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I have asked this on Deltas Forum and never got a answer. When do you tell your customer that they would be better off getting a new w/s? Seems to me the answer is(from the repairer) When I can't make any more money off of the customer. What is safer, fixing a sand blasted w/s with a chip or replacing it?
Most of the repair only people tell prospective customers that the repair is stronger than original glass and to replace a w/s would make the vehicle(structurally)weaker than original. I am sure the urethane manufactures like to hear that. So when do you repair only folks tell your customer that they would be better off getting a new w/s??????????
We tell the customer if in drivers line of vision our state advises not to repair.Even a repair will be seen,no matter how good from inside,even if only 5 %.Think if direct sun hits,its still like a mirror in your face.
Unfortunately, there are currently as many answers to this as there are windshield repair techs.
However, the good news is that the Repair of Laminated Auto Glass Standard (ROLAGS) will end the debate once and for all. ROLAGS is an ANSI standard (like AGRSS) that is nearing completion and which defines very specifically what is and what is not "repairable damage".
Of course, like any standard, compliance is voluntary unless and until it is legislated by states.
I'm curious - drivers line of vision - is that looking directly forward from behind the steering wheel, periferral view from behind the steering wheel? Seems a bit subjective and open to the individual shops interpretation.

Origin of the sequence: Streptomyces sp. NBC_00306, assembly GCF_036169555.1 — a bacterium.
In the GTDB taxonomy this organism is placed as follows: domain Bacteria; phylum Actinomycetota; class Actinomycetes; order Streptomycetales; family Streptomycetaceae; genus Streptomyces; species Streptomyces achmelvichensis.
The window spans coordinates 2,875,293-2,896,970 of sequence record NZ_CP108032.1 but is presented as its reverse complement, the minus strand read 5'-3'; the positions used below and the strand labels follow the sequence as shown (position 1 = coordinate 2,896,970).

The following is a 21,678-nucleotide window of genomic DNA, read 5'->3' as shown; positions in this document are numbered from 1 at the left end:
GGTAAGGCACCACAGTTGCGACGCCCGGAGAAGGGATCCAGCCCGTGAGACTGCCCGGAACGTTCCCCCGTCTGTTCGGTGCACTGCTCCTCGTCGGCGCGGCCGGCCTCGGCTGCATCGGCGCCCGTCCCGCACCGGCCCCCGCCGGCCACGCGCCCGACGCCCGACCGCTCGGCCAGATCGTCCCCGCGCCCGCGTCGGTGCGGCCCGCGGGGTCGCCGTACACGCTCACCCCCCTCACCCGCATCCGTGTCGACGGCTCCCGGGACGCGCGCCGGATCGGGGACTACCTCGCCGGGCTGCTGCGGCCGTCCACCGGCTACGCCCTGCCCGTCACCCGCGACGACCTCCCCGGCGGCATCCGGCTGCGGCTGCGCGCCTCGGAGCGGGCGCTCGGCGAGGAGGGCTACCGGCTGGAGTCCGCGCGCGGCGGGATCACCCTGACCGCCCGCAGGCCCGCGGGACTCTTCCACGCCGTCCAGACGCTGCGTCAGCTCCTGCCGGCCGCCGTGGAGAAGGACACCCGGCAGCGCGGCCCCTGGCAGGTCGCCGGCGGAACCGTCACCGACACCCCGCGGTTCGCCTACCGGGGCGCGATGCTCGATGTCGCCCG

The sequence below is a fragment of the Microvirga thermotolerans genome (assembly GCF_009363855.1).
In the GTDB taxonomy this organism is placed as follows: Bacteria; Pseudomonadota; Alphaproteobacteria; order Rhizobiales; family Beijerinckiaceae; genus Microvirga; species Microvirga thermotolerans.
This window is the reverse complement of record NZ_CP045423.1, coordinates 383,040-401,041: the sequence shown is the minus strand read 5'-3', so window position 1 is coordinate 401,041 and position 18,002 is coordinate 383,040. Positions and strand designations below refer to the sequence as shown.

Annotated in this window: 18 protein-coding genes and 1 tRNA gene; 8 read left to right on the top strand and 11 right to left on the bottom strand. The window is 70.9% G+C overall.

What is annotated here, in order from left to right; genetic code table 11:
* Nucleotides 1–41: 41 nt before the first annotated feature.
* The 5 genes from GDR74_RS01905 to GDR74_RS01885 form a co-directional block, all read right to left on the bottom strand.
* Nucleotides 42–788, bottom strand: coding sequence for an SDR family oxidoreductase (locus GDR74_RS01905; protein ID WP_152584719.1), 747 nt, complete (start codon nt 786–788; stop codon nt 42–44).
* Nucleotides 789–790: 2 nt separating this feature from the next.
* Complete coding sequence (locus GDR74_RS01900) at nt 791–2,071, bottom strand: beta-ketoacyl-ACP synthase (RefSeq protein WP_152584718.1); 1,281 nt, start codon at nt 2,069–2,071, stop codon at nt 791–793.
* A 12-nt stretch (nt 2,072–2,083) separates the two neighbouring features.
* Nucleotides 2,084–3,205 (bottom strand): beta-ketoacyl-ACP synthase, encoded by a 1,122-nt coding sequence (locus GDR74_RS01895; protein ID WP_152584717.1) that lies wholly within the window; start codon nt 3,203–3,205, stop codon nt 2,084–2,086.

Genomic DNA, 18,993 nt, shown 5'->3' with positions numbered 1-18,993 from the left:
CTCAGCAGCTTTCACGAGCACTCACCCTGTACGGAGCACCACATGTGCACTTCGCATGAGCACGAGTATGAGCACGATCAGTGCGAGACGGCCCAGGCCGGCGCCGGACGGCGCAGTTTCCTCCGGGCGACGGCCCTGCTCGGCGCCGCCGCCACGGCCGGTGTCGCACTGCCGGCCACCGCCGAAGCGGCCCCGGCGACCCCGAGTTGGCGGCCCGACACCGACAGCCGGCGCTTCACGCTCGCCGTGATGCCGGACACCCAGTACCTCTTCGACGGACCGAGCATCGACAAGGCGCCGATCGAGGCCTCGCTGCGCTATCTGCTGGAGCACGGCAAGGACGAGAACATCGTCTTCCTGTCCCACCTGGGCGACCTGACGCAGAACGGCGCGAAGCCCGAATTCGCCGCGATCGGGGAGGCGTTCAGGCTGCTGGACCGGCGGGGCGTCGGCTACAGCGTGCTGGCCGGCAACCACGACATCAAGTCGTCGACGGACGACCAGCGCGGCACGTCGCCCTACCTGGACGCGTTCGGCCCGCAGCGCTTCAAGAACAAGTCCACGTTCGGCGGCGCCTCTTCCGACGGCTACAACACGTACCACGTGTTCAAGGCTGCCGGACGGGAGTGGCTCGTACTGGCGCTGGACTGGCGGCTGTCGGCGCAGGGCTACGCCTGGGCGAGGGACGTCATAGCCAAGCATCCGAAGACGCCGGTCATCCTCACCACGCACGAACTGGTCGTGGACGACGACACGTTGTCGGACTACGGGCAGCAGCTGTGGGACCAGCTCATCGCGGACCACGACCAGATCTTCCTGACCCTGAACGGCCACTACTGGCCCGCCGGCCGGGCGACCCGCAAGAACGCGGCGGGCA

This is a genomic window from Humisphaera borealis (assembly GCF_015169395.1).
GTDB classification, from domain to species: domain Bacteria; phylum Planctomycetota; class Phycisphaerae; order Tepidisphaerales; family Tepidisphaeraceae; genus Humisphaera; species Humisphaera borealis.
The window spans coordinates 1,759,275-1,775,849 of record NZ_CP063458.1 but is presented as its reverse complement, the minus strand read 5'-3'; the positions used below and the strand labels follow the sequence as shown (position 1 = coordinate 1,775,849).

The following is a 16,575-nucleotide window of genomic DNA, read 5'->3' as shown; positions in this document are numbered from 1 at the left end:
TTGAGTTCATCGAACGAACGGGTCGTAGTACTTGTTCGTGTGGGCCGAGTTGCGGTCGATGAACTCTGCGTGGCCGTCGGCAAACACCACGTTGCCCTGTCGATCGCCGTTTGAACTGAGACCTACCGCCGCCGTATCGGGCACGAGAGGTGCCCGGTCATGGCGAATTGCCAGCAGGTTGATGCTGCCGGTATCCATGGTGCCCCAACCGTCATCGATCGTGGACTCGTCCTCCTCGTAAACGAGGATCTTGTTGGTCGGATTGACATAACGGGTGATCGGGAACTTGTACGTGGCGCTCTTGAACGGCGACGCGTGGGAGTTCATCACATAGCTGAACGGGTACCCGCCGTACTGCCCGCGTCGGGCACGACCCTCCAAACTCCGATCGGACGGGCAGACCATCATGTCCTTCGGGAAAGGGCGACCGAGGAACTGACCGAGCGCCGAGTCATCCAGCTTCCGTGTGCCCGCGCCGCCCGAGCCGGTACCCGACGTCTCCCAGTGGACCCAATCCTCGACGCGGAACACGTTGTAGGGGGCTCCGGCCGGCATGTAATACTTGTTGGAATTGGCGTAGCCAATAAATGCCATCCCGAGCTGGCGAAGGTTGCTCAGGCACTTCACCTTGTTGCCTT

The old rule of thumb is to hold an 8" by 11" piece of paper in front of the driver but this changes because everyones seat position is different.
Here's another scenario that I have never been able to get a good answer from from the insurance industry; when a windshield becomes so pitted that the vehicle operator cannot safely see through it, doesn't it make sense to replace the glass and reduce the potential for a much larger claim? A $350 glass claim vs $100,000 liability loss or a $32,000 total seems like a smart bet.
The bottom line is that w/s repair does work some of the time but there are other times when it doesn't. It is true that there are many times when a repair should not be done but the need to earn money takes over and the repair is done. I do alot of repairs and I am not going to tell you I don't do a repair if I think it sould not be done. If the customer wants to try it and if they are happy with it I do it and they pay me. If the customer is happy with it is the key for me. I do do replacements and I do offer to credit the repair cost towards a replacement if they want it replaced. If they don't want me to do the replacement I just give them their money back if they are not happy with the work. I would say that percentage wise there are at least as many hacks doing replacements as there are hacks doing repairs. I also know that a hack doing a replacement can cause major damage to a customers vehicle. A hack doing a repair will only srew up a broken windshield.
Well said, Don. It's all about informing the customer and setting reasonable expectations regarding the cosmetic outcome of the repair. The shop is the expert and should offer consultation and education to the customer. Once you gain a customer's confidence you can then guide them to the proper solution whether it is repair or replacement based upon your knowledge and experience.
The way N.C. had was in drivers line of vision on repair.We now have emission in effect,before if w/s broke if you could put sticker do it.Now law says if either wiper blade crosses a break or impedment it will not pass.We asked what impedment was DMV defines now as chip or break that may harm blade.Great for glass shops but state did 180 turn on customers.Dont agree,are they saying even repairs if impact point is illegal?? laws here.